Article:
FINALIST: Advancements In Health Care
Michael Guzman, M.D.
Anesthesiologist, Medical Director, Community Surgery Center East
Michael Guzman, M.D., is an inventor with a single purpose: alleviating pain. His first innovation in 2007 was a simple infusion-filling device he created from IV tubing and stopcocks. That garnered him his first patent. He now has three patents to his credit with one in the works.
Since then Guzman, 59, a board-certified anesthesiologist who’s been affiliated with Community Health Network for more than 20 years, has come up with numerous innovations to minimize post-operative pain.
It was in New Orleans in 2009 while presenting a paper to the American Society of Anesthesiology that Guzman got what he calls his “big break.” While networking at the conference, he learned Virginia Mason Medical Center had found a way to relieve the pain of abdominal surgeries without using spinal or epidural narcotics, which necessitate bed rest and have side effects such as nausea, severe itching and urine retention, among others.
This procedure, a Transversus Abdominis Plane block or TAP block, applies local anesthesia between the stomach muscles. The TAP block was reported to be 80-percent as effective for relieving pain as an epidural, and without the associated side effects. This single TAP block relieved pain up to 24 hours.
When Guzman returned home, he discovered a technique to provide continuous pain relief far beyond 24 hours using a TAP block. He received a provisional patent for his continuous TAP block kit, and in 2011 sold the rights to a Fortune 500 company.
“It was just a fluke chance,” said Guzman, who grew up in the small farming community of Morocco, Ind. “It all came about because I was invited to New Orleans. I don’t think anybody saw this coming—the concept that an anesthesiologist can change patients’ post-operative outcomes.”
Soon after, Guzman had another “aha” moment. “I realized this device could be used for any peripheral nerve block commonly performed by anesthesiologists. My TAP kit had many more applications.” Again, Guzman received a provisional patent for his peripheral nerve block kit.
Among the new applications is providing pain relief for any abdominal procedure using a laparoscope. Guzman trademarked this use as LAP TAP-Laparoscopic Assisted TAP block. LAP TAP has been used successfully on bariatric patients in the Community Health Network.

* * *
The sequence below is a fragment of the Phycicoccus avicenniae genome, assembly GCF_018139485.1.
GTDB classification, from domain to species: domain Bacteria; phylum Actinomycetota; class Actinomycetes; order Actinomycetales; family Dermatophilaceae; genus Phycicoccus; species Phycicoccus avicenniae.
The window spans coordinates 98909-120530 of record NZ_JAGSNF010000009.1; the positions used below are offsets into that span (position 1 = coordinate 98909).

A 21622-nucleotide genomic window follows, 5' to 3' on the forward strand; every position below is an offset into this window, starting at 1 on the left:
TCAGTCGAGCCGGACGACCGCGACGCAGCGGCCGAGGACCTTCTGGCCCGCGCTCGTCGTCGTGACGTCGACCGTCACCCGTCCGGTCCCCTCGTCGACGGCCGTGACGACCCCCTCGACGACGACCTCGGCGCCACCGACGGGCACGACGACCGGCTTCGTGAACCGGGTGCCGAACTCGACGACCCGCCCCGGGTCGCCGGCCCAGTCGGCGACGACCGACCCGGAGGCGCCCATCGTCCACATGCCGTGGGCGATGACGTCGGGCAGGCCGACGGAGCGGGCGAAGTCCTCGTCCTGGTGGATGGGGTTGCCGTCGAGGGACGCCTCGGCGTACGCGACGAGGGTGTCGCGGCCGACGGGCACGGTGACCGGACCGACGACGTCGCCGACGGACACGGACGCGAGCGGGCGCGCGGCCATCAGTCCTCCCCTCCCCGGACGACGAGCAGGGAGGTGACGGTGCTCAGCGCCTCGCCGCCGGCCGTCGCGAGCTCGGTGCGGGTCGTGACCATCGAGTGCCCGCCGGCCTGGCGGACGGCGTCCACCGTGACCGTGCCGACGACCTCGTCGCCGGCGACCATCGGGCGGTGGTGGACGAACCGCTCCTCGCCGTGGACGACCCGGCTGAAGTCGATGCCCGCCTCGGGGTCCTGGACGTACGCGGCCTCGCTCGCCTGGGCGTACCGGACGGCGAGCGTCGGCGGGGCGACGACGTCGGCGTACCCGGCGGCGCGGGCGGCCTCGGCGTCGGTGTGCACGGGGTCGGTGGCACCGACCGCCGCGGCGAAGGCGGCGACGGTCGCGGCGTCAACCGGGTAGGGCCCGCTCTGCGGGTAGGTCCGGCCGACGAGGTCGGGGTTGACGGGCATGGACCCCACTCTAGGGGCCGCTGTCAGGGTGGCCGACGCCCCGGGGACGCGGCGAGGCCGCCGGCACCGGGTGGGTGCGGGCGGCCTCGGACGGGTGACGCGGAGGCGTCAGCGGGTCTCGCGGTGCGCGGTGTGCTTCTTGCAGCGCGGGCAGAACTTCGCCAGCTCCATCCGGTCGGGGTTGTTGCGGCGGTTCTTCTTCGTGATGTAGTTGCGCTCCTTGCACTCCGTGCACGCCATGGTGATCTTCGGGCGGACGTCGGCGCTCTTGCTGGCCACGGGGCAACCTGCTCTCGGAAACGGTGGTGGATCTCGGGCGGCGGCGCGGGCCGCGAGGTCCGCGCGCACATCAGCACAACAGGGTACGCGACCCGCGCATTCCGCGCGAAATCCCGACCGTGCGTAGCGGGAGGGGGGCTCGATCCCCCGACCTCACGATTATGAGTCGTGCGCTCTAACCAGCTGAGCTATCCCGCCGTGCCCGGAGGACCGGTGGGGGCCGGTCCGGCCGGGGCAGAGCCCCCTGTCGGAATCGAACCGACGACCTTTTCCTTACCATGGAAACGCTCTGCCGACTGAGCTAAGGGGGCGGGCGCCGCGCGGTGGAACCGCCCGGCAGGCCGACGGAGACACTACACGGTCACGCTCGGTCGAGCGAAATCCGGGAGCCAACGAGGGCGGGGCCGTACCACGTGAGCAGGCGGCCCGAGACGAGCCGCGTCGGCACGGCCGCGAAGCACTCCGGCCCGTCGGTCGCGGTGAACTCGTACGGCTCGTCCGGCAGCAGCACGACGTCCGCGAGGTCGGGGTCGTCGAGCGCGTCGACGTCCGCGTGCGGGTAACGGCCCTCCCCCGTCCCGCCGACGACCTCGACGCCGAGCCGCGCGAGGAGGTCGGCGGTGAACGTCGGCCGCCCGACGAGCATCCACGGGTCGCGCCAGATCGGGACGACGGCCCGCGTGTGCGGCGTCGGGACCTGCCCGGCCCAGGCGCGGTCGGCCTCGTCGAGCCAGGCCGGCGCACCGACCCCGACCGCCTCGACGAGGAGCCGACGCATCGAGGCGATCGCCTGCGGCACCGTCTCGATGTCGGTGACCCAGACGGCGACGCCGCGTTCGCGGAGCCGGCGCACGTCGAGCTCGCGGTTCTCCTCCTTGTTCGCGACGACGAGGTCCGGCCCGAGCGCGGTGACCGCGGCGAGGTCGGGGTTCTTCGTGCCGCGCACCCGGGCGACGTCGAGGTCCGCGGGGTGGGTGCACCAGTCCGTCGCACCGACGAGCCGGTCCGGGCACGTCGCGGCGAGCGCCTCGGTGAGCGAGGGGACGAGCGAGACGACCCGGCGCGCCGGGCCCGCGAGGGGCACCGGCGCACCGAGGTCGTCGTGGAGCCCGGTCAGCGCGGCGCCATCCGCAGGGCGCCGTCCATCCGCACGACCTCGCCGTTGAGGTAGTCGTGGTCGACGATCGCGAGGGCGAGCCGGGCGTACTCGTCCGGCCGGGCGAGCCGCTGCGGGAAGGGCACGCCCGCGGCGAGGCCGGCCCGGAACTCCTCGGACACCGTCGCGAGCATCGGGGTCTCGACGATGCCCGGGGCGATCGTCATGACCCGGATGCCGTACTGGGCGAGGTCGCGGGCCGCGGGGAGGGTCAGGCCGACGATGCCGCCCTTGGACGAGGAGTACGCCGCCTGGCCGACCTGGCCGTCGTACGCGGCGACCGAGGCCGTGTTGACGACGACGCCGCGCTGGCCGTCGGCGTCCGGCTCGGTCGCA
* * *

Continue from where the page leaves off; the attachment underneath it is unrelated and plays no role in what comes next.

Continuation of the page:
Today many surgeries—hernias, hysterectomies, rotator cuffs, total knees, total hips, minimally invasive spine surgery and others—are being performed using the TAP block. Post-operative patients are 80-percent pain-free and typically enjoy quicker recovery times, shorter hospital stays and reduced health care costs.
“Guzman’s innovations in pain management—which have captured the attention of some of the nation’s top physicians and health care companies—are evidence that groundbreaking health care ideas can emerge wherever caregivers are dedicated to improving experiences and outcomes for their patients,” said Pete Turner, vice president of Innovation for Community Health Network.
Anesthesiologists and surgeons from more than 75 hospital systems, including Mayo Clinic, Cleveland Clinic, and the University of Pennsylvania, have visited the center to learn the TAP block technique.
Although Guzman’s innovations have improved the lives of many patients, he considers his most significant achievement to be a variation of his device that provides continuous relief for mastectomy patients. Chronic pain after mastectomy with breast reconstruction can be present for up to one year after the procedure.
“Patients at Indiana Surgery Center East have experienced low post-operative pain scores which have exceeded our expectations,” Guzman said. “When these women come in they’re just mentally beat up and devastated because they have a terrible disease. This is something we’re doing that can help their outcomes.”•